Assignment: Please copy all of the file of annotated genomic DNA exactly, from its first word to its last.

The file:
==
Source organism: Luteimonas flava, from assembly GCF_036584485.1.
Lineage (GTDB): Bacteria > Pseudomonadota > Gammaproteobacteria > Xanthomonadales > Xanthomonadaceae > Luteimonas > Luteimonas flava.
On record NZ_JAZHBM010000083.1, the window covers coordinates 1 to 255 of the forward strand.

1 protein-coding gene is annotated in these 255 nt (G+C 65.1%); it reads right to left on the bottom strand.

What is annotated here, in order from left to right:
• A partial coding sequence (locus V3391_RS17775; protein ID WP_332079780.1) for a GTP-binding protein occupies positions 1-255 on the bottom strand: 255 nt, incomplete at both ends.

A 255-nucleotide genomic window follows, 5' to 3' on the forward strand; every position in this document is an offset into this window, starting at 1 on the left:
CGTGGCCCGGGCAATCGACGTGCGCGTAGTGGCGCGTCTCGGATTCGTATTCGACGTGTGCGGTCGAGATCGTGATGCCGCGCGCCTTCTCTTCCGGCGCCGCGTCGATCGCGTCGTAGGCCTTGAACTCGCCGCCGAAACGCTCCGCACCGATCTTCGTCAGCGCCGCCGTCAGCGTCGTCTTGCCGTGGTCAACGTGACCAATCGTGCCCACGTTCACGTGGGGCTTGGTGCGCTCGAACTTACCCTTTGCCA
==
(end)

Source organism: Luteimonas flava, from assembly GCF_036584485.1.
Lineage (GTDB): Bacteria > Pseudomonadota > Gammaproteobacteria > Xanthomonadales > Xanthomonadaceae > Luteimonas > Luteimonas flava.
On record NZ_JAZHBM010000083.1, the window covers coordinates 1 to 255 of the forward strand.

1 protein-coding gene is annotated in these 255 nt (G+C 65.1%); it reads right to left on the bottom strand.

What is annotated here, in order from left to right:
• A partial coding sequence (locus V3391_RS17775; protein ID WP_332079780.1) for a GTP-binding protein occupies positions 1-255 on the bottom strand: 255 nt, incomplete at both ends.

A 255-nucleotide genomic window follows, 5' to 3' on the forward strand; every position in this document is an offset into this window, starting at 1 on the left:
CGTGGCCCGGGCAATCGACGTGCGCGTAGTGGCGCGTCTCGGATTCGTATTCGACGTGTGCGGTCGAGATCGTGATGCCGCGCGCCTTCTCTTCCGGCGCCGCGTCGATCGCGTCGTAGGCCTTGAACTCGCCGCCGAAACGCTCCGCACCGATCTTCGTCAGCGCCGCCGTCAGCGTCGTCTTGCCGTGGTCAACGTGACCAATCGTGCCCACGTTCACGTGGGGCTTGGTGCGCTCGAACTTACCCTTTGCCA